In order to bring the greatest frightfests to his stage Tod wisely ravaged the literature, folklore and real life events of recent history in order to show his talents to greatest advantage. During his stage career he brought such tales and legends to life as Jekyll and Hyde, Spring Heeled Jack, Sherlock Holmes, Jack the Ripper, Burke and Hare and, of course, his arguably most famous theatrical creation, Sweeney Todd, and some of these roles he would later reprise in film.

While my ‘career’ progressed to alarming kids all over the country, and quite frequently mutilating selected works of Shakespeare, in a variety of ghastly Theatre In Education productions, Tod’s took him onto the silver screen where he could rightly shine as the nefarious star he was, and in film he was as theatrical and larger than life as on stage. With a blithe disregard for the change in form Tod commendably continued ACTING (I think his style warrants the capital letters) as only he could.

From his debut in 1935 Tod went on to delight movie audiences for many years as he brought to life a whole host of memorable ne'er-do-wells on the big screen. His most notable movie performances of this period included; Maria Marten/Murder in the Red Barn (1935), The Greed of William Hart (1948), Sweeney Todd: The Demon Barber of Fleet Street (1936), The Face at the Window (1939) and Crimes at the Dark House (1940).

And this is where our careers (please insert your own inverted commas in relation to me) diverge slightly. Now, and I’m sure you’ll agree, although our lives have been all but identical up to this point, while I, enraged at not getting my own way enough of the time exited the theatrical profession in an epic internal hissyfit of epic proportions and quietly sulked, Tod continued to work in film, TV and on stage right up until his death in 1956.

Tod provides an important link between British horror on the stage and British horror in film, he practically invented Hammer before Hammer was even conceived and I don’t think it’s an exaggeration to say that he paved the way for what Hammer later achieved. I meanwhile provide the vital link between whiskey and quasi bitter diatribes about how my career could have been if only I had the breaks and people weren’t so stupid, the Great Midsummer Night’s Dream Whiskey Frenzy of 1993 could also never have happened without me.

It ludicrous that Tod Slaughter is so little known. He’s a horror star and his name is Tod Slaughter, for Christ’s sake, people should be all over that. Yet, in the grand scheme of general horror history he is all but ignored and the mass populace would not recognize his name or image. (I feel his pain, it’s hard being me and Tod.) It was alleged that whilst filming Marathon Man Sir Lawrence Olivier in reference to Dustin Hoffman staying up all night in order to play his character as having stayed up all night in a scene said, ‘why don’t you try acting, darling, it’s much easier.’ Tod Slaughter tried acting. He tried acting with glorious abandon. He tried acting with every limb, every muscle and with every fibre of his being. He tried acting so hard and so big that there was really wasn’t a screen or stage anyway capable of containing him. And while he may not be that well known, may not be lauded and may not receive the accolades that go to his peers, those of us lucky enough to see him never forget him and love him for it, and that is his legacy.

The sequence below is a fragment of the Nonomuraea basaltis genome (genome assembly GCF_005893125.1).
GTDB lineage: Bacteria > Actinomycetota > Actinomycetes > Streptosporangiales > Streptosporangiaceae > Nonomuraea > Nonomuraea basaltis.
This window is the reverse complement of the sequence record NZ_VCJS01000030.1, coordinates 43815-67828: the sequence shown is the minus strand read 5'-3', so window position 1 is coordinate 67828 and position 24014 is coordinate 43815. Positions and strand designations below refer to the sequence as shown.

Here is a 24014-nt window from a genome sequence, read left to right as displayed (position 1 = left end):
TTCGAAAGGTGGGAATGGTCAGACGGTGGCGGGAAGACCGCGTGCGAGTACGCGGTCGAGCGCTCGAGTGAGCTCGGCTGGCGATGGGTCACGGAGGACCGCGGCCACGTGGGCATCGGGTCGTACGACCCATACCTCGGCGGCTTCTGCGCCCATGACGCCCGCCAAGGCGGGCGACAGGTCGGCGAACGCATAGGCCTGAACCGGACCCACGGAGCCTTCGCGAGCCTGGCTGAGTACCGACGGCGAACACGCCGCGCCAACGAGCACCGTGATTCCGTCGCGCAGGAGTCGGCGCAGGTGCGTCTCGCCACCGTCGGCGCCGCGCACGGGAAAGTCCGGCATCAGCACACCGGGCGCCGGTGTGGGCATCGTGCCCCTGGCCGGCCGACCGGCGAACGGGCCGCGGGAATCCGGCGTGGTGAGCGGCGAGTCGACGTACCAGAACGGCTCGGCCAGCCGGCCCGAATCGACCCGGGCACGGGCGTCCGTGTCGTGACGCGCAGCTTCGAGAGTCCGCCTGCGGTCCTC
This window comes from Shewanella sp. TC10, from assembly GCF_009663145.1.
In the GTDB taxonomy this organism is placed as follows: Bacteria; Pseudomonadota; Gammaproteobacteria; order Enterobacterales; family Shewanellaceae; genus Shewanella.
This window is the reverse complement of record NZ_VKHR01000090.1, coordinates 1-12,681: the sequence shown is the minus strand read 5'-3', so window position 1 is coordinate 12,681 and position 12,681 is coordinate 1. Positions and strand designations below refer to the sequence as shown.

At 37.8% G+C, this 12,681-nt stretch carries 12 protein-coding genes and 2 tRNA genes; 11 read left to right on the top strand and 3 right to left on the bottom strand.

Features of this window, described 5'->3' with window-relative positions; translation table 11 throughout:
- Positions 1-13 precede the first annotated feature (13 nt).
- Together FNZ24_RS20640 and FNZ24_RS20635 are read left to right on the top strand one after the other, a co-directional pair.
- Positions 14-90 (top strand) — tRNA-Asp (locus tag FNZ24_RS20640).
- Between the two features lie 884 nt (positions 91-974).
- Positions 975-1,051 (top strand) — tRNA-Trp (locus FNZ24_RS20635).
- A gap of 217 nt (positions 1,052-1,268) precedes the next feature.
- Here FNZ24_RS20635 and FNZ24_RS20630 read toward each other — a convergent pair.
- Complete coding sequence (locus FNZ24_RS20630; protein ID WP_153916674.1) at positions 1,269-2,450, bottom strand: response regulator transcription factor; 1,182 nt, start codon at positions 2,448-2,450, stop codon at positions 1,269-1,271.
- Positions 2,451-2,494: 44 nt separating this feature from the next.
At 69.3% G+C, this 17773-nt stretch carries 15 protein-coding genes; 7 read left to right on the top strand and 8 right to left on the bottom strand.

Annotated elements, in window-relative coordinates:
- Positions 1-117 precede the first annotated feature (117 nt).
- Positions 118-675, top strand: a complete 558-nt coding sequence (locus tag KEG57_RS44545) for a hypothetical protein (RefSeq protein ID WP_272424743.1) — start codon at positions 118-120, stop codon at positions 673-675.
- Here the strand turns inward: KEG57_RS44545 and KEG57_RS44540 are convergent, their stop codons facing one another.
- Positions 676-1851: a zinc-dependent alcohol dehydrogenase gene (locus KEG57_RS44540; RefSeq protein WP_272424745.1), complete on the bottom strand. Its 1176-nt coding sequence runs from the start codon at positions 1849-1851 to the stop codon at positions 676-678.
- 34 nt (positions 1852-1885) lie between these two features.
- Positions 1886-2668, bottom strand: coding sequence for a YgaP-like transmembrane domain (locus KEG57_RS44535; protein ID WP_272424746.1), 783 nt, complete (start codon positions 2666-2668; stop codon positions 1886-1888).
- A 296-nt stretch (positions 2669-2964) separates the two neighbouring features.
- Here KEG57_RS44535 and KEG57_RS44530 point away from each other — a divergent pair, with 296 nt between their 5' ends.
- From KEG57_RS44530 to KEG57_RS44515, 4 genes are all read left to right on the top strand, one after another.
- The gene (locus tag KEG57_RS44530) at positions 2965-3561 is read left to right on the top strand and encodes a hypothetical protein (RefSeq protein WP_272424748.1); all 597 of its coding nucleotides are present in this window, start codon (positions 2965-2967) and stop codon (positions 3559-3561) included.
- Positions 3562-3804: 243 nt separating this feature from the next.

Monday, 13 December 2010

Homegrown Horror: Dead Frequency

I’m from Newcastle. For those of you that don’t know, Newcastle, or ‘The Toon’, is a city in the North East of England predominantly famous for:

I’m sorry about most of those things.

I’m very fond of Newcastle. After much travelling I made a conscious decision to return here because I missed it, and while, in the current season of bone aching cold* and bitter winds and relentless rain, I quite often wonder what the hell I was thinking I do still love it and just the sight of Tyne Bridge on my way home every night makes me warm inside, even when I can’t actually feel my extremities anymore because its so bloody horrifically cold. (*Note on cold for any non –Newcastle residents or other aliens: People from Newcastle do not feel the cold, they are just that damn hard. In Newcastle, irrespective of the temperature outside, it is forbidden to wear a coat/jacket/any manner of protection against the elements. One must only wear a t shirt if male or a very small piece of fabric that could be described as a ‘dress’ if female. It’s just how things are. I’ve been wearing furs (faux, of course) since August. I’m an anomaly in my city).

So then, as an established resident of the city of Newcastle-upon-Tyne and lover of all its foibles and wonders (I sadly fear I can not call myself a Geordie due to the majority of my life having been spent away from the fair city and the shocking lack of the fantastic Geordie accent) I was very excited to learn of a new Newcastle based horror film, Dead Frequency. Dead Frequency is a thoroughly modern, gritty tale of vampiric love set against the backdrop of Newcastle-upon-Tyne and I can’t believe it took me so long to find out about it.

From the Dead Frequency website:

'Sam Stewart (Mason) has to battle with depression and Alcohol addiction, while holding down his job as a night-time radio presenter.
He also strives to maintain a relationship with Emily (Marshall) as he struggles to conceal his true feelings.